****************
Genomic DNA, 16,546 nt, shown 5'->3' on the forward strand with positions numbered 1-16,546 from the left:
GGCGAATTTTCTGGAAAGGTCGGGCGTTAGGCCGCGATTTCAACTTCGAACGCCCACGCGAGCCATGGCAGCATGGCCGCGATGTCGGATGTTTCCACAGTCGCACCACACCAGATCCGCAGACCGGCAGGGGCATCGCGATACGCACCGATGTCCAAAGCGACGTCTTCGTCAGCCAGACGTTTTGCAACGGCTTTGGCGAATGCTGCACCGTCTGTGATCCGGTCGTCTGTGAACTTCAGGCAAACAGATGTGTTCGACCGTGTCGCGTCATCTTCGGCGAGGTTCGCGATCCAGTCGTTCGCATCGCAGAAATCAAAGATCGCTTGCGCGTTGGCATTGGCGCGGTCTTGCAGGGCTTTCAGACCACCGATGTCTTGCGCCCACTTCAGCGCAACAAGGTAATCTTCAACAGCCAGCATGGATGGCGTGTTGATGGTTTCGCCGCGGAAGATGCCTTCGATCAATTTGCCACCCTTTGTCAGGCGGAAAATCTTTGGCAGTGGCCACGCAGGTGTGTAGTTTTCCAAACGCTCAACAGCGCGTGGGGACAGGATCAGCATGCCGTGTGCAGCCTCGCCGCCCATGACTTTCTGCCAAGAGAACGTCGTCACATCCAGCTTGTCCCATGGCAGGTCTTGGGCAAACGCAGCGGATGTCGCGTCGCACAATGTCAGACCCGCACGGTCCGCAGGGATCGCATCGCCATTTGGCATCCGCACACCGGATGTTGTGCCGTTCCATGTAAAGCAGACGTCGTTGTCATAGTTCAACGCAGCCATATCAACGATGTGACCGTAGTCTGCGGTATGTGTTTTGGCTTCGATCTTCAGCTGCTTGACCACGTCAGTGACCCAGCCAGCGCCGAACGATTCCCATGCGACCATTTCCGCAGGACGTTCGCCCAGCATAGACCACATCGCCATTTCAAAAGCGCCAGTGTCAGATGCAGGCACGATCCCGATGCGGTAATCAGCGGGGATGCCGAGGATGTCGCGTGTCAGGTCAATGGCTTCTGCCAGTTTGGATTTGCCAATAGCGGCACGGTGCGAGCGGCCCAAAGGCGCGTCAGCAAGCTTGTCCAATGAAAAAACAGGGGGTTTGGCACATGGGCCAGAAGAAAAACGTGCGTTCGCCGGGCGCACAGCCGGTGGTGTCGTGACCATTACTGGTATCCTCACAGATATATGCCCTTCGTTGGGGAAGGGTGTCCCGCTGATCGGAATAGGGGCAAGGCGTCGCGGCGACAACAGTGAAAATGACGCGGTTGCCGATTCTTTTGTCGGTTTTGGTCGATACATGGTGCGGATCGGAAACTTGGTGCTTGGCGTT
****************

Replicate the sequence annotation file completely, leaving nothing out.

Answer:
Genomic DNA, 16,546 nt, shown 5'->3' on the forward strand with positions numbered 1-16,546 from the left:
GGCGAATTTTCTGGAAAGGTCGGGCGTTAGGCCGCGATTTCAACTTCGAACGCCCACGCGAGCCATGGCAGCATGGCCGCGATGTCGGATGTTTCCACAGTCGCACCACACCAGATCCGCAGACCGGCAGGGGCATCGCGATACGCACCGATGTCCAAAGCGACGTCTTCGTCAGCCAGACGTTTTGCAACGGCTTTGGCGAATGCTGCACCGTCTGTGATCCGGTCGTCTGTGAACTTCAGGCAAACAGATGTGTTCGACCGTGTCGCGTCATCTTCGGCGAGGTTCGCGATCCAGTCGTTCGCATCGCAGAAATCAAAGATCGCTTGCGCGTTGGCATTGGCGCGGTCTTGCAGGGCTTTCAGACCACCGATGTCTTGCGCCCACTTCAGCGCAACAAGGTAATCTTCAACAGCCAGCATGGATGGCGTGTTGATGGTTTCGCCGCGGAAGATGCCTTCGATCAATTTGCCACCCTTTGTCAGGCGGAAAATCTTTGGCAGTGGCCACGCAGGTGTGTAGTTTTCCAAACGCTCAACAGCGCGTGGGGACAGGATCAGCATGCCGTGTGCAGCCTCGCCGCCCATGACTTTCTGCCAAGAGAACGTCGTCACATCCAGCTTGTCCCATGGCAGGTCTTGGGCAAACGCAGCGGATGTCGCGTCGCACAATGTCAGACCCGCACGGTCCGCAGGGATCGCATCGCCATTTGGCATCCGCACACCGGATGTTGTGCCGTTCCATGTAAAGCAGACGTCGTTGTCATAGTTCAACGCAGCCATATCAACGATGTGACCGTAGTCTGCGGTATGTGTTTTGGCTTCGATCTTCAGCTGCTTGACCACGTCAGTGACCCAGCCAGCGCCGAACGATTCCCATGCGACCATTTCCGCAGGACGTTCGCCCAGCATAGACCACATCGCCATTTCAAAAGCGCCAGTGTCAGATGCAGGCACGATCCCGATGCGGTAATCAGCGGGGATGCCGAGGATGTCGCGTGTCAGGTCAATGGCTTCTGCCAGTTTGGATTTGCCAATAGCGGCACGGTGCGAGCGGCCCAAAGGCGCGTCAGCAAGCTTGTCCAATGAAAAAACAGGGGGTTTGGCACATGGGCCAGAAGAAAAACGTGCGTTCGCCGGGCGCACAGCCGGTGGTGTCGTGACCATTACTGGTATCCTCACAGATATATGCCCTTCGTTGGGGAAGGGTGTCCCGCTGATCGGAATAGGGGCAAGGCGTCGCGGCGACAACAGTGAAAATGACGCGGTTGCCGATTCTTTTGTCGGTTTTGGTCGATACATGGTGCGGATCGGAAACTTGGTGCTTGGCGTT